LINCOLN, Neb. – Hunters should expect to find pheasants in numbers similar or slightly higher than last year when the Nebraska pheasant, quail and partridge seasons open on Oct. 31.
Pheasant counts were up 5% statewide, according to the July Rural Mail Carrier Survey. Notable increases were observed in the southwest and Panhandle, which should offer the best pheasant hunting opportunities and abundant public access.
Quail counts during the July survey and the Whistle Count Survey were 14-16% lower compared to 2019. Populations seem to be recovering from losses incurred during the severe spring of 2019. Nesting conditions were favorable throughout their core range in southeastern and south-central Nebraska, which should offer the best quail hunting opportunities this fall.
View the full upland hunting forecast at OutdoorNebraska.org/upland.
Dry, stable weather has been favorable for crop harvest this fall. Fewer standing crops may enhance hunter success early in the season. According to an Oct. 18 USDA report, corn and soybean harvest were 58% and 92% complete, respectively – well ahead of normal.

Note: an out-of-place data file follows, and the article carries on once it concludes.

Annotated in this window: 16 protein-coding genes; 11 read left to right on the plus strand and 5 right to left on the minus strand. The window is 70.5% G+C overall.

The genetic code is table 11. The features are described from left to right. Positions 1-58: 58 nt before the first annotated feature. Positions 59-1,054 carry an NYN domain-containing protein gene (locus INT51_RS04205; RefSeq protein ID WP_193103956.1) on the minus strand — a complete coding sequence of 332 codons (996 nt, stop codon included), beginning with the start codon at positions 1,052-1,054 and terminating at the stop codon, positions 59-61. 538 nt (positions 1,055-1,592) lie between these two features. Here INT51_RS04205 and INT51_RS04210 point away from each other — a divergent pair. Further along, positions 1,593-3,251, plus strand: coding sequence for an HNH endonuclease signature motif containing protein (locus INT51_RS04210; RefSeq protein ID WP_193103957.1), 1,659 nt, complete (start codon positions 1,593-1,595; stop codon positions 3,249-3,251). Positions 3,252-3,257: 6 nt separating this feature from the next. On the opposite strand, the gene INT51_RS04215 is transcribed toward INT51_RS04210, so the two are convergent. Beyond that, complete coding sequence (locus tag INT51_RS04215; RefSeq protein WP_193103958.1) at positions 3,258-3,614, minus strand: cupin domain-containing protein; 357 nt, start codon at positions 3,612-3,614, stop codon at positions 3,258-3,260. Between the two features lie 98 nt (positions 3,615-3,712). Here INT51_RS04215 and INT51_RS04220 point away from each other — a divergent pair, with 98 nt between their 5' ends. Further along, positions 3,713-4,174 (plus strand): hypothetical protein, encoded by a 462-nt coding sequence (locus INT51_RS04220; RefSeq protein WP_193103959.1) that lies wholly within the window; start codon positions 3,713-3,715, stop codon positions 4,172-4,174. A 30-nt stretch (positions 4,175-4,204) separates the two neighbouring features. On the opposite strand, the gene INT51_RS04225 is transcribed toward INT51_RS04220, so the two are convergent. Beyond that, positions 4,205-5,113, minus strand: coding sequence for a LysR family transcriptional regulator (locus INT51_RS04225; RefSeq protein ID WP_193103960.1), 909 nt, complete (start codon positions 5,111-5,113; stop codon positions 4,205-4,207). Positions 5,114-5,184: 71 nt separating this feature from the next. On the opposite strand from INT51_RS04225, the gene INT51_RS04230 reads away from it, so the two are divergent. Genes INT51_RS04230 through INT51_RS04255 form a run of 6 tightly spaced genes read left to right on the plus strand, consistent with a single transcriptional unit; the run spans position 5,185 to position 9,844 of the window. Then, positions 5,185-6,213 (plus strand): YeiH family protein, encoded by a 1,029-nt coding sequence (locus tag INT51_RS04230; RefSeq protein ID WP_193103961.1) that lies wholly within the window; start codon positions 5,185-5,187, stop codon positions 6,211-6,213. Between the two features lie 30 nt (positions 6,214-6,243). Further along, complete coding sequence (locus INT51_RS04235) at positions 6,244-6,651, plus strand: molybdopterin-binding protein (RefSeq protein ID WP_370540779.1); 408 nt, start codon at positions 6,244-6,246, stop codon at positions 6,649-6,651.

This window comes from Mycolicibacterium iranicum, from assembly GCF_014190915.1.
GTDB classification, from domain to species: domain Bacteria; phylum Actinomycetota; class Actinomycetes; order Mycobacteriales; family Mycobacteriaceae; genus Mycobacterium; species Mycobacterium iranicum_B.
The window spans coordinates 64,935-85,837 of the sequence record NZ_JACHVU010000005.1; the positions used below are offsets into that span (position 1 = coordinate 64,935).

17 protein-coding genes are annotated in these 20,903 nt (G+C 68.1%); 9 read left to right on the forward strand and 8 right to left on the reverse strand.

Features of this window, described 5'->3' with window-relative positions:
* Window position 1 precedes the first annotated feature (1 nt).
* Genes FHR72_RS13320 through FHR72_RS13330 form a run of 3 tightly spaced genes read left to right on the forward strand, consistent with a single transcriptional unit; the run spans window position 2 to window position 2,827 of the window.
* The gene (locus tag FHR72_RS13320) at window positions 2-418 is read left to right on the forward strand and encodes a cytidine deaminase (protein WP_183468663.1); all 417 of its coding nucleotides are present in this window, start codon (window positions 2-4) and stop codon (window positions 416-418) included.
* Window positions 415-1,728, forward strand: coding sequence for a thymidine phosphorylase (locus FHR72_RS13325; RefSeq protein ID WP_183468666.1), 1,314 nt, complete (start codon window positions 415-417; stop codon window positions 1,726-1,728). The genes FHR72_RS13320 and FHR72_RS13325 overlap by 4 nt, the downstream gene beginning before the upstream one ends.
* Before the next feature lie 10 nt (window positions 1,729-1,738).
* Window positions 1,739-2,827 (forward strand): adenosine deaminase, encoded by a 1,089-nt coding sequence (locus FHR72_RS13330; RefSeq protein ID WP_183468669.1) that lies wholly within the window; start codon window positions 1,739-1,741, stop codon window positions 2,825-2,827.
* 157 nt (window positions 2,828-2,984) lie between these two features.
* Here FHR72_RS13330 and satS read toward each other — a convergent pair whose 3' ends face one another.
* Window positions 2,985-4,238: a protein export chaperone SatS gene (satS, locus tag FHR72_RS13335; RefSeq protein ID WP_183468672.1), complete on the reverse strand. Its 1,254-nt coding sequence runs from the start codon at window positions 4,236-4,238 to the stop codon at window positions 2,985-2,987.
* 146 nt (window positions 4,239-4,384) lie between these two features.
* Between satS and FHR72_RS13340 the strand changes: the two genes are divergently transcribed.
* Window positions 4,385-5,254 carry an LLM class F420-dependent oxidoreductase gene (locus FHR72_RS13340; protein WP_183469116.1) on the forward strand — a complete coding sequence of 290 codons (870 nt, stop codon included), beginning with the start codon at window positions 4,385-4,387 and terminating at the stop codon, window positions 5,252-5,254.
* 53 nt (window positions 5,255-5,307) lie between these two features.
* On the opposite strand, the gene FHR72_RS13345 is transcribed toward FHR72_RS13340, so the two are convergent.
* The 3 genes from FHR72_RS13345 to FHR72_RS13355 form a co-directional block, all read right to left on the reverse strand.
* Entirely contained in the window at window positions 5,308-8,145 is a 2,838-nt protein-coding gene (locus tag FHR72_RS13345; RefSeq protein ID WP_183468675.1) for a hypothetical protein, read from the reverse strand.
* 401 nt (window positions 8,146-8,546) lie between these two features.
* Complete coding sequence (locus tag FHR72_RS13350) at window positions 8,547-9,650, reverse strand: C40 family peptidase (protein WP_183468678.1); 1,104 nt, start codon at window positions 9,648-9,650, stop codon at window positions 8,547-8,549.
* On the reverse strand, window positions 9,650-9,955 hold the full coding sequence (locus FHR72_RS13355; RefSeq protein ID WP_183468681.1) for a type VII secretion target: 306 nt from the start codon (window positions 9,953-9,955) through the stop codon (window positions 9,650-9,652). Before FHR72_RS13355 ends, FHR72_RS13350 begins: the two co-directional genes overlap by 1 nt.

Habitat conditions statewide remain variable due to increasingly dry conditions, so preseason scouting is recommended. The drought has triggered “emergency haying and grazing” of Conservation Reserve Program (CRP) lands in parts of western, northeastern and south-central Nebraska. This likely will affect cover on some CRP fields in approved counties, including some Open Fields and Waters sites. For more information, visit OutdoorNebraska.org/upland.
Hunters seeking places to hunt should view the 2020-21 Public Access Atlas, which displays more than 1.2 million acres of publicly accessible lands throughout Nebraska. In addition to state and federal lands, hunters will have access to more than 350,000 acres of private lands enrolled in the Nebraska Game and Parks Commission’s Open Fields and Waters Program, which is at an all-time high. For hunters pursuing upland birds in western Nebraska, the Stubble Access Guide displays an additional 40,000 acres of tall wheat or milo stubble fields and adjacent habitats open to public hunting access. Both publications are available at OutdoorNebraska.org/PublicAccessAtlas.
Game and Parks urges hunters to use caution while afield and offers the following recommendations to help prevent wildfires:
• Do not drive or park in tall grass.
• Do not light open fires.
• Properly dispose of cigarettes and other potentially flammable objects.
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